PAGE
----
The Bible Isn’t Safe But It’s Good

Daily Reflection / Produced by The High Calling
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...the word of God is alive and active. Sharper than any double-edged sword, it penetrates even to dividing soul and spirit, joints and marrow; it judges the thoughts and attitudes of the heart. Nothing in all creation is hidden from God’s sight. Everything is uncovered and laid bare...

Hebrews 4:12

In a classic scene from C. S. Lewis’s book The Lion, the Witch, and the Wardrobe, Susan and Lucy are talking with Mr. and Mrs. Beaver about Aslan. Learning that he’s a lion, Susan and Lucy wonder if Aslan is safe. Mr. Beaver answers, “ ‘Course he isn’t safe. But he’s good.”

The same could be said about the Bible. If we truly open our hearts and minds to God’s inspired, written Word, we discover anything but safety. As it says in Hebrews 4:12, the word of God is “sharper than any double-edged sword” as “it penetrates even to dividing soul and spirit.” That certainly doesn’t sound safe, does it?

A couple of months ago, I once again experienced the unsafe but utterly good character of Scripture. My morning devotions focused on 1 Corinthians 3, a passage that speaks of God’s servants as farmers who plant and water, and I felt God leading me to farm in another field, so to speak. My time at the H. E. Butt Family Foundation has come to an end.

As you may recall, I am writing a commentary on Ephesians—hence so many reflections on this astounding letter—and it is due next summer. I need to step back from other duties and focus my full attention on writing this commentary. I’m grateful for the generous support of the H. E. Butt Family Foundation that will allow me to do this.

Today, I want to introduce you to the Rev. Dr. Dave Peterson, pastor emeritus of Memorial Drive Presbyterian Church in Houston, Texas. He’s a dear friend and a wise interpreter of Scripture. In fact, Dave was at the top of my list of possible writers, and I’m eager to start receiving Dave’s reflections in my inbox each morning. His Daily Reflections will begin in the new year, after the Advent and Christmas seasons.

Let me add that the editorial leadership of The High Calling is not changing. Marcus Goodyear will continue to oversee The High Calling content, including the Daily Reflections, with wisdom and passion, just as he has done for so many years. Deidra Riggs will continue to be the managing editor, working with Marcus to ensure top quality writing on themes that touch our daily lives and work.

As I move on, I am reminded of 1 Corinthians 3. In this passage. Paul compares his ministry and that of another Christian leader, Apollos. He writes, “What, after all, is Apollos? And what is Paul? Only servants, through whom you came to believe—as the Lord has assigned to each his task. I planted the seed, Apollos watered it, but God has been making it grow” (1 Cor. 3:5-9). If Paul were writing today’s reflection, I wonder if he’d say something like this: What, after all, is Mark? And what is Dave? Only servants.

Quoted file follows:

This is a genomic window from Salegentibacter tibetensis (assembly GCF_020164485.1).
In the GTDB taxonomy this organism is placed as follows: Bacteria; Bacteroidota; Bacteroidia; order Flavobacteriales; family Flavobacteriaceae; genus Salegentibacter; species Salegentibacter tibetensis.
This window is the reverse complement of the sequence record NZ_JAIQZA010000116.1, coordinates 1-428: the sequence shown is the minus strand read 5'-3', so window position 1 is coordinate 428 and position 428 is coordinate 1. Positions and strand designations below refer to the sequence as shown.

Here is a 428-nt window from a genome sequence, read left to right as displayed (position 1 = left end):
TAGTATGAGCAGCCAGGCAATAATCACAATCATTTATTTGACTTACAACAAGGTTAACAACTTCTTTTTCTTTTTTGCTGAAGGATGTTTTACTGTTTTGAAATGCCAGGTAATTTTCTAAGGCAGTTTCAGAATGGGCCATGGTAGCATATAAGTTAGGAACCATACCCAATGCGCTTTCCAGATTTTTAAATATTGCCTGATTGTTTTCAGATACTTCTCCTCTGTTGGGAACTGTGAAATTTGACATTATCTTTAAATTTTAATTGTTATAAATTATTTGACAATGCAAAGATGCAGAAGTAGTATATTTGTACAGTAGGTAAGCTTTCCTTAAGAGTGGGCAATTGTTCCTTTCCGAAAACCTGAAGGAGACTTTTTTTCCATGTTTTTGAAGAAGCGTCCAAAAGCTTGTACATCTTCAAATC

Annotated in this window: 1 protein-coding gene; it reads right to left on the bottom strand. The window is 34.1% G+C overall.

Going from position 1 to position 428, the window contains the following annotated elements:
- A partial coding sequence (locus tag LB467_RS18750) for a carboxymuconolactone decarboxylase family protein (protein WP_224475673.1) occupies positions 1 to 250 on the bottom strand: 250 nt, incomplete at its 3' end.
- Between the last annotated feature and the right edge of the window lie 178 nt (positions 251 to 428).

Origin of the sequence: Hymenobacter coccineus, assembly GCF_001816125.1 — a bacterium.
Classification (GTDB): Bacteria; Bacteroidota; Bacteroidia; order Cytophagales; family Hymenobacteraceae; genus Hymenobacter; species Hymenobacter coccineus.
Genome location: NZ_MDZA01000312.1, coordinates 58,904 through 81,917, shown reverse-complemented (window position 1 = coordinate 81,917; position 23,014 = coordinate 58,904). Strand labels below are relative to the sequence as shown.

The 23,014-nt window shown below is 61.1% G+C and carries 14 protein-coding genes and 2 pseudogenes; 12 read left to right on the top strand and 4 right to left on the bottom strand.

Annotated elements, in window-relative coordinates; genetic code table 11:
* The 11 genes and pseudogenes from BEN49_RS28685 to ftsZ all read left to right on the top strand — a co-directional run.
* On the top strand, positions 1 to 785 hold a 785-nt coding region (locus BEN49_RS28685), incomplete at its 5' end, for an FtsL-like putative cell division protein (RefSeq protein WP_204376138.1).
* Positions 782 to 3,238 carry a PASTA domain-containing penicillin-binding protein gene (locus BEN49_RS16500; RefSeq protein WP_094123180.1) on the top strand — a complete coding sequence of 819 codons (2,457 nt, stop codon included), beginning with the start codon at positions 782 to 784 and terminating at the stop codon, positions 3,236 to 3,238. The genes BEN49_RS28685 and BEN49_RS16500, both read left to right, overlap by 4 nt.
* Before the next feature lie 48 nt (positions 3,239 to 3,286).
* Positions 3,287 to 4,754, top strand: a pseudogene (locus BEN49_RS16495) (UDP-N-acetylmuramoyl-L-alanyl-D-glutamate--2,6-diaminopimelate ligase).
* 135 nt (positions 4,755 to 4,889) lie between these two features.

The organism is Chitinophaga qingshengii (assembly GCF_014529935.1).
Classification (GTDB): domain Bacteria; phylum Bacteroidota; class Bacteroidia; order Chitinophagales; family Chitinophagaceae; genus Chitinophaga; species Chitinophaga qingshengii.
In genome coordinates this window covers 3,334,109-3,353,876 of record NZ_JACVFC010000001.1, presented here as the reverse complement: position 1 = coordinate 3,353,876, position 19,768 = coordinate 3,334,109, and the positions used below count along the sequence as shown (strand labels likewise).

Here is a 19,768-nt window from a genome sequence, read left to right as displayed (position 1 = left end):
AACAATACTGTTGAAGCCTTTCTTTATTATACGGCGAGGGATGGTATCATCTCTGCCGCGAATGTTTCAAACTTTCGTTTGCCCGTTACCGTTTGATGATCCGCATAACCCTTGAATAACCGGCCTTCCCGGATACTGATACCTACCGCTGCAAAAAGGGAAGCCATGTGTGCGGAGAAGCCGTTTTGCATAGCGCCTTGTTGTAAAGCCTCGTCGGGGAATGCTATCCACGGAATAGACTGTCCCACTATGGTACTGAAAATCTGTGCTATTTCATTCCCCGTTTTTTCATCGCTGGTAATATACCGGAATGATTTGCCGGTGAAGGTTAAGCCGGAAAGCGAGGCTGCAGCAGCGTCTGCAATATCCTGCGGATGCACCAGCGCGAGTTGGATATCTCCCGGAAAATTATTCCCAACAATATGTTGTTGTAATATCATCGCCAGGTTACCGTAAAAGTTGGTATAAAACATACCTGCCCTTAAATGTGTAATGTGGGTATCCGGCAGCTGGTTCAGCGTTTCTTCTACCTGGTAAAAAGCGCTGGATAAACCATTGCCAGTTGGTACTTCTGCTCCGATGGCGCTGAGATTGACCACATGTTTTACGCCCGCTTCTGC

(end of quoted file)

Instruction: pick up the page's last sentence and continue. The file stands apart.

For the privilege of serving in God’s field with you, I will always be grateful. And now, I am grateful to God for calling Dave to continue the work. What matters most, my friends, is not the person who serves, but God, who helps us all to grow and flourish through his Word and by his grace.

QUESTIONS FOR FURTHER REFLECTION: Have you ever experienced the Word of God as something good, but not safe? Has God ever called you to change jobs, professions, or vocational focus? How is God helping you grow and flourish in your life right now?

PRAYER: Gracious God, for the extraordinary privilege and blessing of having written the Daily Reflections I give you thanks and praise.

Thank you, dear Lord, for those at The High Calling who have helped me in this work. For the wise leadership of Marcus and Deidra, I thank you. For Vickie, Christy, Tara, and Katie, who faithfully posted the reflections, I thank you. For those who proofed over 1,400 reflections with precise accuracy, including Dayna, Jennifer, and B. K., I thank you. For Dan, who first invited me to “write a few reflections,” I thank you.

Now, Lord, I thank you for Dave, a dear friend, wise pastor, stirring writer, and a man of deep, genuine faith. Guide and empower him, Lord, as he writes these reflections.

Thank you, Lord, for the H. E. Butt Family Foundation, for the wonderful work it does in the Frio Canyon and through the Daily Reflections. Continue, Lord, to bless this unique organization as it seeks to help people encounter you so that they might be transformed by your grace and become agents of transformation in the world.

To you, O Lord, be all the praise and all the glory, forever and ever. Amen.


Advent in Us

“But whatever I am now, it is all because God poured out his special favor on me—and not without results. For I have worked harder than any of the other apostles; yet it was not I but God who was working through me by his grace” (1 Cor. 15:10).

The grace of God through Christ Jesus is not a passive presence in our lives. The grace of God is at work in us, building us up and moving us to action and growth, to good work and worship. Everything we accomplish and all we become is because of the grace of Christ. In this, the first week of Advent, let’s remember Advent in Us, the gift of grace through our Lord Jesus. Let’s consider ways to discover anew the work of grace in our work, our lives, and our relationship with God.

Featured image by Cindee Snider Re. Used with Permission. Source via Flickr.

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